There's no getting away from it, breathlessness is common in the mountains! Often the cause is benign - exercise, acclimatisation or just a general lack of fitness. But occasionally it's a life threatening condition that shouldn't be ignored. Teasing these out (yes, sometimes there's more than one!) can be difficult. Many of us are taught that "breathlessness is High Altitude Pulmonary Edema (HAPE) until proven otherwise". This is reasonable - it's a common disease that is fatal if left untreated. However labelling everyone with HAPE has its limitations - in the short term, it exposes victims to the side effects of drugs and often ends a "holiday of a life time". In the long term it can put people off going to the mountains ever again. Therefore its worth considering breathlessness in a wider context. In a recent teaching session with a group of keen medical students we came up with over twenty causes of breathlessness in the mountains. Some of the commonest causes are listed below...
High Altitude Pulmonary Edema
Respiratory Tract Infection
From this list its clear that many causes of breathlessness can be ruled out with a quick history and a basic physical examination. Often we are left with just a small number of possible causes. But without access to investigations and the opinion of a specialist or two, it is often difficult to make the final diagnosis or diagnoses, however with a bit of knowledge and experience it is possible to narrow down the potential causes and safely treat the patient. To illustrate this we have been granted permission by Monica Piris to publish a letter that she wrote to a colleague about a mountaineer who developed breathlessness on Mt Everest.
In her email to STDZ Monica wrote, "the salient points of this case were how close this guy came to death and how utterly EPIC it proved to get him off the mountain (which I don't do justice to). So much man power and so much collaboration from several teams on the mountain".
As you'll see, Monica was concerned that the initial diagnosis of HAPE may have been incorrect. From experience she knew that HAPE normally responds quickly to treatment, writing, "despite 2000m of descent in 24 hours he really hadn't improved in the normal flick-of-a-switch way". Throughout the course of managing the patient she remained alert to the possibility of other conditions and never felt that she really got to the bottom of the problem. An experience many of us who've practised mountain medicine can relate to! However her experience, skill and desire to go the extra mile meant that the patient received the best possible care.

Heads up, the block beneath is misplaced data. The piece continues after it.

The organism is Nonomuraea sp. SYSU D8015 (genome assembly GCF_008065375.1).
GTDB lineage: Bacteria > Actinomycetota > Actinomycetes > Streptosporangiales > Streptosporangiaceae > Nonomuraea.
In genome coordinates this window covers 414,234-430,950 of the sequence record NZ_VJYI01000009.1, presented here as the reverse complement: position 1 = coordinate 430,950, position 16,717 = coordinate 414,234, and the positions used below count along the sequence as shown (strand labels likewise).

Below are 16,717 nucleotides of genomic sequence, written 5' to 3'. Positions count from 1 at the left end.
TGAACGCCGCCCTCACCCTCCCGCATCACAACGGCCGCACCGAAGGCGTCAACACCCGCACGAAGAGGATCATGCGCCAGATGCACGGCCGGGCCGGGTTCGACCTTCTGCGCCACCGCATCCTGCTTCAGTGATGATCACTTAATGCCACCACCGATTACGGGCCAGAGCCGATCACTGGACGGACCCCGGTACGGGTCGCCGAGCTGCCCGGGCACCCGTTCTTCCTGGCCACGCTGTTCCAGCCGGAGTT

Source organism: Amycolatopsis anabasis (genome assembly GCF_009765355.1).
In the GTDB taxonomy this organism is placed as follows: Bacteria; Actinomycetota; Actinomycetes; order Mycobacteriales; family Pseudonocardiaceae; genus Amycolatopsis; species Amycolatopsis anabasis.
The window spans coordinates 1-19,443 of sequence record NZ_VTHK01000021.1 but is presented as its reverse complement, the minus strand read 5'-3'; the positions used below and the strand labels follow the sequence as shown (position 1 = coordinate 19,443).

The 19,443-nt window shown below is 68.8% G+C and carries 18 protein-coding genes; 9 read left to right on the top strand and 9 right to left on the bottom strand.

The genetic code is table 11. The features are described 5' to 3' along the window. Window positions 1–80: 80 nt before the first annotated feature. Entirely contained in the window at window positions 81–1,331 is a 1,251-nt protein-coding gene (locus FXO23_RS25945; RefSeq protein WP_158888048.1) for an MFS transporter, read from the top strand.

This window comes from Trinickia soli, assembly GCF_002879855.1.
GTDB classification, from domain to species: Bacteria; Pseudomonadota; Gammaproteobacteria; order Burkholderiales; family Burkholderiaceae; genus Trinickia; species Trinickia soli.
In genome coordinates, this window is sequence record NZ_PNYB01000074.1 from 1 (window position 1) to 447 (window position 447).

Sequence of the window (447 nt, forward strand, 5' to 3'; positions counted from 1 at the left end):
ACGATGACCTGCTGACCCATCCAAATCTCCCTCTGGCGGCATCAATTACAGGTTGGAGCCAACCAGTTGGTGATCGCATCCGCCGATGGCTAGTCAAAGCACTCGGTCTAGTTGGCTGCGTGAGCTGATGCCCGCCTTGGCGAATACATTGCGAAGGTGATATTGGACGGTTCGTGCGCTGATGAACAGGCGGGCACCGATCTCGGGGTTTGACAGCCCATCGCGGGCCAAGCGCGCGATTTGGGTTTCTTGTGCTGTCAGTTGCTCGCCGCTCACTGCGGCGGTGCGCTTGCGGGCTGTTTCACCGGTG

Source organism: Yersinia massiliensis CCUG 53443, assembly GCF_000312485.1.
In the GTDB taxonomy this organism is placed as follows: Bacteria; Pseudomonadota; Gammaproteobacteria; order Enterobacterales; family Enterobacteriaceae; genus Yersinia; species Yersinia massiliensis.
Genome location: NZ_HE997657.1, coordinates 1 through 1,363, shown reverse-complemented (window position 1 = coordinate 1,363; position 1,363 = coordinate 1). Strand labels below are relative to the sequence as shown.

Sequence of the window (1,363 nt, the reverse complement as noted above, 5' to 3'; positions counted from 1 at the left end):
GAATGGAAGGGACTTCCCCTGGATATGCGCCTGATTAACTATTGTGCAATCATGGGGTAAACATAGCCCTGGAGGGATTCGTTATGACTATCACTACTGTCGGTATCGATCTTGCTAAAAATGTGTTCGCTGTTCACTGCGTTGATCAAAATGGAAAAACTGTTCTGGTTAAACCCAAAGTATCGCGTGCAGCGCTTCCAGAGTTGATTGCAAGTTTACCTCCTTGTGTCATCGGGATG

For now, here's the case of A...
Mt Everest from Tibet
"A was not one of Alpenglow’s clients, but he was friends with one of our guides and hung out at our camp now and again which is why our team got involved. A was a professional athlete and mountain guide and was attempting to climb completely unsupported. Unsupported to a degree which I thought was no longer possible! He didn’t really have a Base Camp and he just paid to be on a permit. The team whose permit he was on, 7Summit Trek, left the mountain on May 21st, when A was still on his way up. The team leader passed A’s name onto another permit for a different team, Tag Nepal. The leader of Tag Nepal was a personal friend of A’s. But when A ran into trouble, not only was he unsupported, but the official leader of his team (and therefore the person with a modicum of responsibility for facilitating his extraction from the mountain AND from Tibet) was no longer there. Up until this all happened, A had been incredibly strong. He had made numerous carries high on the mountain, had spent multiple nights acclimatising at high camps and had shown ample preparation. He became unwell on his summit push.
High on Mt Everest
My understanding is that he arrived at Camp 3 (8300m) on May 22nd, having felt fine up until that point. He had a bad night there, with cough and some choking episodes, so much so that he decided to go down on May 23rd. His plan was to sleep lower (at 7800m!) and then go back up. I don’t know what time he left Camp 3. I got involved at 1300 hours on May 23rd when I received a radio call from Adrian saying that they had just passed A at around 7700m and were concerned that he was struggling. I then called the Chilean team whom I knew to be descending from around that altitude and as luck would have it that they were just about to pass him on their way down, and they stepped in. At that time A’s arterial oxygen saturation (O2 sats) were 42% (with no supplemental oxygen), he was unable to complete sentences and only able to take a couple of steps at a time. Under direction from their team doctor they gave A, nifedipine, dexamethasone and oxygen and tried to get him walking. Initially A was unable to tolerate the oxygen mask; my understanding was that it made him feel like he was suffocating even more. It took them a while of coaching to get him to tolerate the oxygen mask for long enough for it to make a difference. They then assisted him to descend from 7700m down to Camp 1 at the North Col (7000m). It was a slow painful descent. That day they reached Camp 1 well after nightfall at around 1800-1900. The Chilean team's doctor examined him and found bilateral crepitations and also some scattered inspiratory wheeze. There were no signs of HACE - mentation and coordination were normal. Nifedipine, bronchodilators and oxygen were given. Dexamethasone was stopped as there were no signs of HACE. A had a history of childhood asthma but it had never bothered him in the mountains before.